I frequently go over to my friend's house on the weekends to work on projects. We usually meet up in the morning then work until lunch before we go our separate ways. My friend still lives with his parents who, while are nice, tend to be overly courteous.

Because of this, often when I'm about to leave, they insist I stay for lunch. While I do find the food to be good, there are often times I do not wish to stay for lunch. On one such occasion, I had made lunch plans with my significant other, and upon telling them this, they still insisted I eat lunch at their house. I was still going to be at their house for another hour to complete some work, so I wasn't sure how to decline this invitation. I ended up eating lunch there, then had to skip eating at my lunch date.

There was another occasion when I had a large breakfast, and by the time I arrived to my friend's house, much of his family has not eaten anything for the day. They invited me for breakfast and I told them I had a large breakfast and was not hungry. Despite this, they still insisted, and I had to force myself to eat a second breakfast.

There are times when I do not have lunch plans and very much enjoy eating there, but I also do not want to be expected to eat there every time I'm invited to. How can I decline having to eat there without coming as rude or making it sound like I'm not interested in an invitation in the future?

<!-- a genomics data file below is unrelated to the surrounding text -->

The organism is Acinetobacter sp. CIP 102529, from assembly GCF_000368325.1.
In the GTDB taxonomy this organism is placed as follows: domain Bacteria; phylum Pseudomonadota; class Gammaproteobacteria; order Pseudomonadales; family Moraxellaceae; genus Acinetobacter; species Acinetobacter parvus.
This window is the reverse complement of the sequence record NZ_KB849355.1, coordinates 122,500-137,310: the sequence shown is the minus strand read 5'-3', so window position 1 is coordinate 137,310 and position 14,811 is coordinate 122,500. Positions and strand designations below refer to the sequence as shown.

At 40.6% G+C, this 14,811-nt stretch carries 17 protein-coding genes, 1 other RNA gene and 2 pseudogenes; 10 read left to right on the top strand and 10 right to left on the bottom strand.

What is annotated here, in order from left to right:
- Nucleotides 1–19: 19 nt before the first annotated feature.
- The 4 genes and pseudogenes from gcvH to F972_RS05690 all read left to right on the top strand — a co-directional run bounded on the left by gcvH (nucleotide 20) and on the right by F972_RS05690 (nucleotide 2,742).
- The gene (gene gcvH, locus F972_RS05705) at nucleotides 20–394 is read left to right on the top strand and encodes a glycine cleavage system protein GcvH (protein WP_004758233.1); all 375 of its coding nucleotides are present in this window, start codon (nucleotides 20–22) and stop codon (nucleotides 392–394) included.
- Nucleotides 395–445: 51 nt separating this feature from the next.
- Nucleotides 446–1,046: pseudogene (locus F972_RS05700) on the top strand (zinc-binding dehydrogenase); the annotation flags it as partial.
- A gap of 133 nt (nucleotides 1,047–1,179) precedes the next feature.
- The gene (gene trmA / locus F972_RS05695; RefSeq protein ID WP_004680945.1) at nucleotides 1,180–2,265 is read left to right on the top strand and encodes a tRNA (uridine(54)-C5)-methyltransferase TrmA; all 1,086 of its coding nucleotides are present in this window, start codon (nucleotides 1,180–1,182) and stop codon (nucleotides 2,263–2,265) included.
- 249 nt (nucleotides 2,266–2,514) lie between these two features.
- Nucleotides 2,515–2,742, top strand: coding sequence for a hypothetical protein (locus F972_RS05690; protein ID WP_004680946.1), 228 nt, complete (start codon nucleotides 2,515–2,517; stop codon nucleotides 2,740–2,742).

Edit: The location is in the US. The family itself come from a Pakistani culture.


1 Answer 1


In general, I find following phrases useful. You just have to tell the truth, more or less:

Oh, thanks for the invitation, but I have lunch with my SO in an hour. Should probably save some space for it. (Alternatively: I will be late for lunch with my SO, gotta go, sorry)

I just had a big breakfast, but maybe I can ask for a quick cup of coffee before start working?

Work-related excuses should work too (since you probably want to start working right away)

We have a lot of work to cover, it's better if I start right away. But can I ask for glass of water/juice/cup of coffee/tea?

Finally, you have an ally (hopefully), that is your friend. Tell them that these invitations sometimes are uncomfortable but still welcome:

Hey, Jane/Joe Doe, I really appreciate invitation, but I'd like to work / leave. Would it be OK if I go, it's really hard to resist your family.

More general "solution" From your post it seems that these people really like you, so maybe you want to schedule (again, talking to your friend) staying over for lunch, rather than let them decide. Take the initiative. For example, you can tell friend:

I really like your family, could I join you folks for lunch next week, I'll bring some stuff from my family cookbook?

This way there will be no doubt that you like these people back, but some days are better than others for you.

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